When someone passes their 100th birthday, they gain entrance to a special human survivors' club; when they reach 110, they become elite members. But when living a half century past retirement age includes the survival of walking into freedom from the gates of the Terezin (or Theresienstadt) concentration camp, it almost seems like fiction – or a miracle.
The Yehudi Menuhin Violin Competition in Austin, Texas, is about to reach its grand finale. It was founded in 1983 by Menuhin himself, is held every two years in a different city, and for three decades has helped to launch exciting soloists onto the international scene. One of the greatest violinists of his day, Menuhin lived for years in Britain. But this time not a single UK contestant treads his competition's boards.
There’s no stopping Huw Watkins, who complements his activities as a pianist and professor with a steady stream of new compositions: string quartets, song cycles, chamber operas, and this week a flute concerto.
Keeril Makan 'Afterglow' (Mode)
Andrei Serban’s production of Puccini’s last opera is thirty years old and in its sixteenth revival – enough to make one fear for its safety, since shows of this vintage are now an endangered species.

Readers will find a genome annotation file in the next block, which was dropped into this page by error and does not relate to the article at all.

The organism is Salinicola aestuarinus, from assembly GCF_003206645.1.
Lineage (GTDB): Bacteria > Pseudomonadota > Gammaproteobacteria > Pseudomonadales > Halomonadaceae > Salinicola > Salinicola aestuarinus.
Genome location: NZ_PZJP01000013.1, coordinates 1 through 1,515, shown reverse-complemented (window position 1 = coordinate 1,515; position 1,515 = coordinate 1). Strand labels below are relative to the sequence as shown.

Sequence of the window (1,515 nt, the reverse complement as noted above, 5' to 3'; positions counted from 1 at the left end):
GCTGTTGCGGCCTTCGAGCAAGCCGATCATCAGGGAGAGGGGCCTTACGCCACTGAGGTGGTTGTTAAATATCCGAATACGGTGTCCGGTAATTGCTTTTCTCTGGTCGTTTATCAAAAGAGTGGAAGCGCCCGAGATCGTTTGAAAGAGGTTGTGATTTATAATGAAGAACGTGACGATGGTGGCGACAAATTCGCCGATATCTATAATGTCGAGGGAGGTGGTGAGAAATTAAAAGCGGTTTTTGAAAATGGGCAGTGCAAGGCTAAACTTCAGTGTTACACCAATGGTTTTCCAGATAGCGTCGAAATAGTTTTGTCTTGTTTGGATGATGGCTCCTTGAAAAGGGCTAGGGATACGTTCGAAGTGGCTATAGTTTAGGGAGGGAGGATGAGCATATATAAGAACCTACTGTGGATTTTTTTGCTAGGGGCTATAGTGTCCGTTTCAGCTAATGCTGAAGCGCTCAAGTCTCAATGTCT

A hobby archaeologist with a metal detector has discovered a trove of gold and silver in a German forest dating back to late Roman times, fuelling speculation that it could be the legendary Nibelung treasure which inspired composer Richard Wagner’s operatic “Ring Cycle”.
Maurizio Pollini, 72, may be one of the all-time piano greats, but he’s also famously nervy, and for much of his Southbank recital – dedicated to Claudio Abbado - he communicated his nerves to us.
ETO has atoned for the baleful austerity of Tippett’s King Priam with a production of Britten’s ‘choral operetta’ Paul Bunyan whose homespun charm would melt a heart of stone.
There is much to applaud about ETO’s production of Tippett’s King Priam at the Linbury, not least that it’s there at all: good that the Royal Opera House should open its doors to this enterprising company.
What is Rigoletto about? For Victor Hugo, who wrote the play on which Verdi based his opera, the real subject of the drama was the curse placed upon the hunchbacked jester by the father whose sexual humiliation he had publicly mocked. Verdi’s opera has Shakespearean grandeur, and echoes of Lear and Cordelia resonate throughout.
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